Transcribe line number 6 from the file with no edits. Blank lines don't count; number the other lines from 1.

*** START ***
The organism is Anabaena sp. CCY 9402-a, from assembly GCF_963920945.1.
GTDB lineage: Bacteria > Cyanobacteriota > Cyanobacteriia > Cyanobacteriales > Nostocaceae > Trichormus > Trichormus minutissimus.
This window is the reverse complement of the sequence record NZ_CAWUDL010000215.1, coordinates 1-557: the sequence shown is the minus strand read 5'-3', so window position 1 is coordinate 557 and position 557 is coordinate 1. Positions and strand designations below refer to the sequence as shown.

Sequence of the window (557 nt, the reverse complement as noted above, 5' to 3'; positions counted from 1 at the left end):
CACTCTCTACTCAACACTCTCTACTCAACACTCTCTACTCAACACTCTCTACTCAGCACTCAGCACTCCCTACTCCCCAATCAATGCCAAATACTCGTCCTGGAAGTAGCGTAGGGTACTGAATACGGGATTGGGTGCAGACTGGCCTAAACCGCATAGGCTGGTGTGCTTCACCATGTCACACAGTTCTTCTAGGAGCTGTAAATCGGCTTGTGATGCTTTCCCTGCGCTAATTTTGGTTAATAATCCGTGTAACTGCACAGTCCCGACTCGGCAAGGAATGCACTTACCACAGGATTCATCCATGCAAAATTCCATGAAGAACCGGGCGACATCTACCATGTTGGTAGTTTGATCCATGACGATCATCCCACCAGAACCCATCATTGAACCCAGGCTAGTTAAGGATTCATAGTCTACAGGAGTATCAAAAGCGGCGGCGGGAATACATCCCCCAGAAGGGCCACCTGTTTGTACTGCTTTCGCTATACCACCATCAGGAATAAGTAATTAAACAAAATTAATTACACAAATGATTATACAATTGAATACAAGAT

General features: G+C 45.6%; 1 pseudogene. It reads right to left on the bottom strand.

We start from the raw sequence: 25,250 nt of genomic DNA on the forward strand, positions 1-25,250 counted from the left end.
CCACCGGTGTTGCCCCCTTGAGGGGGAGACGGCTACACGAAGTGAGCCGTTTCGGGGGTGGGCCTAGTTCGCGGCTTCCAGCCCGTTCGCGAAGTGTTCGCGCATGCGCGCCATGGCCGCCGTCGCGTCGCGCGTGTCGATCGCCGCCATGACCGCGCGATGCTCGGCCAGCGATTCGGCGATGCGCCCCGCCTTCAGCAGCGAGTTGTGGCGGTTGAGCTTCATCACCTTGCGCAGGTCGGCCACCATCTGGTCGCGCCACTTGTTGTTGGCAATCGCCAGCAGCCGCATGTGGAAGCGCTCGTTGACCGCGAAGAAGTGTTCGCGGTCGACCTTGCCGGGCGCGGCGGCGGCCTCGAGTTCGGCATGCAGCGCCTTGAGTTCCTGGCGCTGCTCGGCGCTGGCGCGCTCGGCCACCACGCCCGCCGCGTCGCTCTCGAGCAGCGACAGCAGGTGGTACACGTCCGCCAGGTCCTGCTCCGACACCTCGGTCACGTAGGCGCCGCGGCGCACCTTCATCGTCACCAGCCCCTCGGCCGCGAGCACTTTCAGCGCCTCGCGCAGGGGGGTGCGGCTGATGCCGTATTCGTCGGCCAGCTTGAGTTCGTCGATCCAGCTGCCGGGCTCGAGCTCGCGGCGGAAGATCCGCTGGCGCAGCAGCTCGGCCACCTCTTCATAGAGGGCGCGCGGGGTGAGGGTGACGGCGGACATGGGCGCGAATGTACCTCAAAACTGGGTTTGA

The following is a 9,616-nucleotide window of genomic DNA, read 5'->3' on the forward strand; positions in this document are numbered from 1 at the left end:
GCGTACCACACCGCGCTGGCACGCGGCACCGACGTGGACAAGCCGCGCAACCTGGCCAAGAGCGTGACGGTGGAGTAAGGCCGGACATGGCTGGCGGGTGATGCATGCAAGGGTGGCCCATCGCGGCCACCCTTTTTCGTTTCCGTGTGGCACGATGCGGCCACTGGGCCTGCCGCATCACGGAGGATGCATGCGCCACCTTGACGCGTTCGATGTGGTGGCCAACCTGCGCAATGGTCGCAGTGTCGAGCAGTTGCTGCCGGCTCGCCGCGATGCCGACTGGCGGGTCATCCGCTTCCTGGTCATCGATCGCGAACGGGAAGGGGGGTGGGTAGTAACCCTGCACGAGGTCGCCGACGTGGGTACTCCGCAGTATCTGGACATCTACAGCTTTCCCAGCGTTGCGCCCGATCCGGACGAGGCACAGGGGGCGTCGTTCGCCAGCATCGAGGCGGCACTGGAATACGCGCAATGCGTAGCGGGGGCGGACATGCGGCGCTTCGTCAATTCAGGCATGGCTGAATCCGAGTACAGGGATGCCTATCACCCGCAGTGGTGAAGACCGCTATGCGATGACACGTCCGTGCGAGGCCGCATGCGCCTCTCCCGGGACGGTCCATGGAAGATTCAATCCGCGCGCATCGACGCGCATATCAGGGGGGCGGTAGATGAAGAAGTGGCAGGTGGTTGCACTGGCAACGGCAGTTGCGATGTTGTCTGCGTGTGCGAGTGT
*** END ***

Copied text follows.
General features: G+C 45.6%; 1 pseudogene. It reads right to left on the bottom strand.